It took about a year for Facebook to turn its Instagram purchase into an advertising platform. Initially, there were complaints from users who didn't want to see brand ads mixed in with filtered photos of friends, food, fashion, and bling. Then again, there were complaints when Facebook launched ads, which wasn't all that surprising considering the fact that backlashes are par for the course for some users whenever a free product turns to advertisers to monetize its service. In Instagram's case, the complaints didn't last long. In fact, six weeks after launching ads, the first crop of participating advertisers was claiming success.
Today, with 200 million users, Instagram is hard for brands to ignore, especially with many experts pointing to the fact that Instagram has outpaced Twitter for the attention of mobile users. Even more encouraging, Instagram was called the best platform for brands, and early data point to both growth in followers as well as engagement.
So what's working when it comes to Instagram marketing? As it turns out, there's a lot of strong brand work on Instagram. And it's not just from food and fashion brands (although both categories are incredibly popular because they easily lend themselves to the image-driven medium). We've put together some of our favorite Instagram wins to showcase quality work and inspire the next great campaign to be given the Instagram treatment.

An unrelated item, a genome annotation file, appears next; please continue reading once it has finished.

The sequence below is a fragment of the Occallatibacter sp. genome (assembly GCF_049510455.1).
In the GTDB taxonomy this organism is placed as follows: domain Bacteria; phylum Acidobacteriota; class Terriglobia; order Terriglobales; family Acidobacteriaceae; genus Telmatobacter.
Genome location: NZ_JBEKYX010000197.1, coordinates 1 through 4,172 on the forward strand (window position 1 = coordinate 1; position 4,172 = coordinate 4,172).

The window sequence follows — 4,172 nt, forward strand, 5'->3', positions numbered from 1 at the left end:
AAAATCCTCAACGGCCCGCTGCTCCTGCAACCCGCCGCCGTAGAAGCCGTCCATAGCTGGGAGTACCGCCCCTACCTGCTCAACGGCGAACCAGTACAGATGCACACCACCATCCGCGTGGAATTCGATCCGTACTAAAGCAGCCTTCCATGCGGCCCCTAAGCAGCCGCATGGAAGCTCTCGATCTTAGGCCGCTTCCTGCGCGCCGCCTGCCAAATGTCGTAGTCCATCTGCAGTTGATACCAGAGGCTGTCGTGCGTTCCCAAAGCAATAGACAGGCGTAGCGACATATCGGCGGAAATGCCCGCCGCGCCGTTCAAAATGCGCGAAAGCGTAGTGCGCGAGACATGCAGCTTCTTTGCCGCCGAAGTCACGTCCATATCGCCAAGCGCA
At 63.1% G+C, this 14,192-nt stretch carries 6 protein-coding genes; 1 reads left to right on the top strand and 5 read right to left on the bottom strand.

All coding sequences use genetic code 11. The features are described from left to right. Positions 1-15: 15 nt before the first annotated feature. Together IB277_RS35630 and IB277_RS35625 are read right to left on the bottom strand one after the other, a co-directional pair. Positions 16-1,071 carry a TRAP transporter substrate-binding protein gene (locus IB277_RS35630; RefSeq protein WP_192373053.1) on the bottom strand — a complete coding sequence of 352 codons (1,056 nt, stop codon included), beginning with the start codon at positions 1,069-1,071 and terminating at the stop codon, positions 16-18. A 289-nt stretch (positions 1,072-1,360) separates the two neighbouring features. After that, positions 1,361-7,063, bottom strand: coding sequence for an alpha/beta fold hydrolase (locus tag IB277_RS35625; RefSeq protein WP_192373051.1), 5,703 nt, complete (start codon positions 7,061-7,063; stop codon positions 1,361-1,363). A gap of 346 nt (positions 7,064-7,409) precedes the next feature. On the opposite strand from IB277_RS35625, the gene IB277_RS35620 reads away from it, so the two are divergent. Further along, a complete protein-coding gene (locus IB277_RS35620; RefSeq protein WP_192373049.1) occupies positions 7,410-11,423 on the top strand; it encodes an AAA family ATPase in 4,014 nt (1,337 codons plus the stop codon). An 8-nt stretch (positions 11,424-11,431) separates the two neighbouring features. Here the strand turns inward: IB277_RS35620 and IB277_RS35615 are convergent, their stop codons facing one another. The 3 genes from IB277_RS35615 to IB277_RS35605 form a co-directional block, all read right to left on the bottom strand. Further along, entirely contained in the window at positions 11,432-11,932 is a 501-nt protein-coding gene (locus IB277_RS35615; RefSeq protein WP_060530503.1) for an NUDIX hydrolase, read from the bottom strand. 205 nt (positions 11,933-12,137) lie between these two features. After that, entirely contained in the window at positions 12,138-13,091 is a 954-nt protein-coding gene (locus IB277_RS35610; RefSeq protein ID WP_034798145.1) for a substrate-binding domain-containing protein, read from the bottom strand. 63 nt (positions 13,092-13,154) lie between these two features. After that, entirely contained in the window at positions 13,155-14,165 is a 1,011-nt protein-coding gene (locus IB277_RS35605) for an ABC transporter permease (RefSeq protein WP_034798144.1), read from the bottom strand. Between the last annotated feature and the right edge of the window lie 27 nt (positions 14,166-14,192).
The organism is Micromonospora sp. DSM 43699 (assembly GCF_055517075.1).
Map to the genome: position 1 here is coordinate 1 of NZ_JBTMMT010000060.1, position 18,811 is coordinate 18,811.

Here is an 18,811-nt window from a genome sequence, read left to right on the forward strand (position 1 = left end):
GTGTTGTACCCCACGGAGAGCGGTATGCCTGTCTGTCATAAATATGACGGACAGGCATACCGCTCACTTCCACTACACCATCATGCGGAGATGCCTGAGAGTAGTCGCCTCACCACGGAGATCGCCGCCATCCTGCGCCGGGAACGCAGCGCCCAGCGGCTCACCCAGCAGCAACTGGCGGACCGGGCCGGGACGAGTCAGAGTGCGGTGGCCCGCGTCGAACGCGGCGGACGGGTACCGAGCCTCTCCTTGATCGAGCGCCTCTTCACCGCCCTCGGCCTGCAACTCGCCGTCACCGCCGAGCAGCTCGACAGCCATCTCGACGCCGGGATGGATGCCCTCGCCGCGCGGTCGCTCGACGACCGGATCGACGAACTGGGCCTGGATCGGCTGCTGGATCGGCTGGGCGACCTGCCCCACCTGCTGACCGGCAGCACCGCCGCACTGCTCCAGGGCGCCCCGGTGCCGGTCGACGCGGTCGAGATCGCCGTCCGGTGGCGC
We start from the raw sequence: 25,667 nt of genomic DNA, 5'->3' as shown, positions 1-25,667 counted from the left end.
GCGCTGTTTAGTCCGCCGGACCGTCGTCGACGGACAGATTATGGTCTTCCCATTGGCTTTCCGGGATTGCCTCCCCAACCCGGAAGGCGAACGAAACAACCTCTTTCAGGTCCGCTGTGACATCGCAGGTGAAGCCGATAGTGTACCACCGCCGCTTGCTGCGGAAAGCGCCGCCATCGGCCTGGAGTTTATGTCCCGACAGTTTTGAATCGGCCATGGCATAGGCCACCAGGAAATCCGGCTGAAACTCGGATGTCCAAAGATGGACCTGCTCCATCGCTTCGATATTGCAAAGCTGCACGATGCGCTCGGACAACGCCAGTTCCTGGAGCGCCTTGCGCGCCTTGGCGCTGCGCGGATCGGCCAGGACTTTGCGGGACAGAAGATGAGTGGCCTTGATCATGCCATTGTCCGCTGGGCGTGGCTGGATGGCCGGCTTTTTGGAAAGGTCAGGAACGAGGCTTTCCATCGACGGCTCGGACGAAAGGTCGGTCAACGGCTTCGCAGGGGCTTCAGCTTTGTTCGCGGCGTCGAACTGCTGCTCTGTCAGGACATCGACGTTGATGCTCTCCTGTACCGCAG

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Thanks Ashley!You raise a good point. But I'm not sure it's about innovation, honestly. Success on Instagram is about putting out great content. And after looking at nearly a hundred brand accounts, I can tell you that great content is harder to achieve than you might think. Some of these brands, like Nike, are absolutely trading on their brand loyalty, but that only gets them so far, right? They still have to show up day in and day out with content that moves their audience. Other brands, like the Spelling Bee movie, have zero loyalty because they're new. So they need to put out content that gets them noticed, and I think they found a clever way to do that because it 1) tied into the premise of the movie and 2) it had an interactive element. Then you look at the TSA. We all know who they are, but I'm guessing that when we think about them it's usually not all that positive because we're waiting in line holding our shoes and belts. So that content delivers because it forces me to rethink the TSA. So like I said, I'm not sure it's really about innovation. It's great to innovate, but in the wake of that innovation, brands still need to deliver a compelling experience through great content.
I love keeping up with lists like this, and certainly love following the brands you've mentioned in multiple social channels. To be fair--and I'd love to hear your perspective--I don't often see many of these brands necessarily doing any innovative, they primarily have strong followings simply because of brand loyalty.Thoughts?
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